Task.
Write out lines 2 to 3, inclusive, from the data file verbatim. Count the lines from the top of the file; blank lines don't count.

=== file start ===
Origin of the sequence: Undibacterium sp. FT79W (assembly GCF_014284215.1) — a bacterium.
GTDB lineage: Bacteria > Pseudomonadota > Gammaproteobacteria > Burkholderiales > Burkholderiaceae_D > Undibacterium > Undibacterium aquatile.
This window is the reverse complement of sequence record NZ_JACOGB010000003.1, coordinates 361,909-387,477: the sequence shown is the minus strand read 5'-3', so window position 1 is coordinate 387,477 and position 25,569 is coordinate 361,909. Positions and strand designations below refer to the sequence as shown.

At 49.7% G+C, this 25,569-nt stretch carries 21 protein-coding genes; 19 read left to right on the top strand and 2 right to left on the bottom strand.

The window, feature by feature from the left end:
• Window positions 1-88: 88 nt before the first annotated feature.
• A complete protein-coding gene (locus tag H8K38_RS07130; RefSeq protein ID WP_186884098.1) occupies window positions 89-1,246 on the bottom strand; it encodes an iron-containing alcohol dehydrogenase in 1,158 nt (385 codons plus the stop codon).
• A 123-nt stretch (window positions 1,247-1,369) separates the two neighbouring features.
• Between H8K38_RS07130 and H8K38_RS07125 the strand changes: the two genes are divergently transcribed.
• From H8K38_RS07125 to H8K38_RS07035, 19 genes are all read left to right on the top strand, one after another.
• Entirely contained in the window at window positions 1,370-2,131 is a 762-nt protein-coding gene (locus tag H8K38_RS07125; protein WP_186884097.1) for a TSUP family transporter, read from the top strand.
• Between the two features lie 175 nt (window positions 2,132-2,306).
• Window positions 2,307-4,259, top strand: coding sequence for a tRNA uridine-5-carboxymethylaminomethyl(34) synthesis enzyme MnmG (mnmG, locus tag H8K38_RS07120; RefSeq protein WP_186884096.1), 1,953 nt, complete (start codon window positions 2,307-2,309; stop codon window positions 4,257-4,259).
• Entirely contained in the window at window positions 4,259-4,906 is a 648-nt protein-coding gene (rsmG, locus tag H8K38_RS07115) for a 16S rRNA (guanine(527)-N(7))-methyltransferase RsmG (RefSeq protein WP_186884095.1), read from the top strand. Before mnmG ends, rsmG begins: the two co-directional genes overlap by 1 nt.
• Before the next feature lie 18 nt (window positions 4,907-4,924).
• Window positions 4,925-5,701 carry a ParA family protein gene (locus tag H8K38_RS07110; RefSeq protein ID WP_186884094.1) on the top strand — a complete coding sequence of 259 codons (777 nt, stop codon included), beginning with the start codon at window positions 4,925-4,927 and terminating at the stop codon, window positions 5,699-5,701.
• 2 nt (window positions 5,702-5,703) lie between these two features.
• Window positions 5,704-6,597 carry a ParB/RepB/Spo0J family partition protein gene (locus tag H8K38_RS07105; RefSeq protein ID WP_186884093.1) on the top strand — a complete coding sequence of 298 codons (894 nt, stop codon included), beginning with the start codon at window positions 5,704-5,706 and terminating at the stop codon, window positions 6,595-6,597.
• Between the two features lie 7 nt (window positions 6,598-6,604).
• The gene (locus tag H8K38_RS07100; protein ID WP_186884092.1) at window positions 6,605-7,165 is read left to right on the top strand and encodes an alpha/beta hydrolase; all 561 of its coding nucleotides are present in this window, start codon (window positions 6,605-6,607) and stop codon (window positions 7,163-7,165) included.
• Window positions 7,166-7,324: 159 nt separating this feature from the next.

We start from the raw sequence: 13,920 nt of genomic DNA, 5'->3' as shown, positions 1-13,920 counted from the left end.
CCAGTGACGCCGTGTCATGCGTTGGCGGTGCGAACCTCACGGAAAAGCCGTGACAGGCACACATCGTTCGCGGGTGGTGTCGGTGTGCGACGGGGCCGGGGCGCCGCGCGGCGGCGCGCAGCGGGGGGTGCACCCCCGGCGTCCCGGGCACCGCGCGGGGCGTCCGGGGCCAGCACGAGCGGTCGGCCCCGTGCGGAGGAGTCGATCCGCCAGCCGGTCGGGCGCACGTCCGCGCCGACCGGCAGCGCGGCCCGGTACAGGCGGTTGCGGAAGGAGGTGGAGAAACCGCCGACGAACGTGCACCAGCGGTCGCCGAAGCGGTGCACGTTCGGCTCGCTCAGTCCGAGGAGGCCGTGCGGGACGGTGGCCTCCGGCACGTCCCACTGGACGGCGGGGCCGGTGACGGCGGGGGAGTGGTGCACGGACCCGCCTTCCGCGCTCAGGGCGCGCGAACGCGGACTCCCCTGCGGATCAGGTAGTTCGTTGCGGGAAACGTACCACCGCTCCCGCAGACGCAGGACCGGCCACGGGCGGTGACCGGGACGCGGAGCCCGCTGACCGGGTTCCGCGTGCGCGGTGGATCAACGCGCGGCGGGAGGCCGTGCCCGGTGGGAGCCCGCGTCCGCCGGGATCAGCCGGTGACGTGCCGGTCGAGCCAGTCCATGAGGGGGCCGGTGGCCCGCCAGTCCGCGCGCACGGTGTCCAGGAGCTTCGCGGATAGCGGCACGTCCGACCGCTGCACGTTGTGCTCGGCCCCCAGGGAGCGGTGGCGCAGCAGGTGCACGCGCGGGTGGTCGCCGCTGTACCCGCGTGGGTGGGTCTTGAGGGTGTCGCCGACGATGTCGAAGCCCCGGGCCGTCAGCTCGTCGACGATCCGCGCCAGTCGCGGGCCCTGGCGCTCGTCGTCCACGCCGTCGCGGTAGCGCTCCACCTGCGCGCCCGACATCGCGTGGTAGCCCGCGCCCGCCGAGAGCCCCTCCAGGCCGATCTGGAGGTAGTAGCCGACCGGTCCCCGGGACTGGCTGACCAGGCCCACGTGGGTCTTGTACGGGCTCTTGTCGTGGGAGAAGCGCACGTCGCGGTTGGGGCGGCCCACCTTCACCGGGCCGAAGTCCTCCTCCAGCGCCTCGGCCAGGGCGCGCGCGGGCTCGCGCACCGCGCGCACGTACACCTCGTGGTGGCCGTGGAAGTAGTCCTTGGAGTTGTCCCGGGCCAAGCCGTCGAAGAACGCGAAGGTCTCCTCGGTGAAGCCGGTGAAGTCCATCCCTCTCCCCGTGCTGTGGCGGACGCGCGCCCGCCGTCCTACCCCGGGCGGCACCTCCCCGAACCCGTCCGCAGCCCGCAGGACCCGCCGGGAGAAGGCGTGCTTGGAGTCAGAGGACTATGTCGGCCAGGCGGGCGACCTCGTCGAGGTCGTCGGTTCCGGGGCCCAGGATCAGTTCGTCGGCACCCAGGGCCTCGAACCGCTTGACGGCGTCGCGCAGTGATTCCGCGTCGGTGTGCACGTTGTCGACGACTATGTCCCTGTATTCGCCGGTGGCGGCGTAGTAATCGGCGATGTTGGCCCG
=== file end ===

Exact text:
GTDB lineage: Bacteria > Pseudomonadota > Gammaproteobacteria > Burkholderiales > Burkholderiaceae_D > Undibacterium > Undibacterium aquatile.
This window is the reverse complement of sequence record NZ_JACOGB010000003.1, coordinates 361,909-387,477: the sequence shown is the minus strand read 5'-3', so window position 1 is coordinate 387,477 and position 25,569 is coordinate 361,909. Positions and strand designations below refer to the sequence as shown.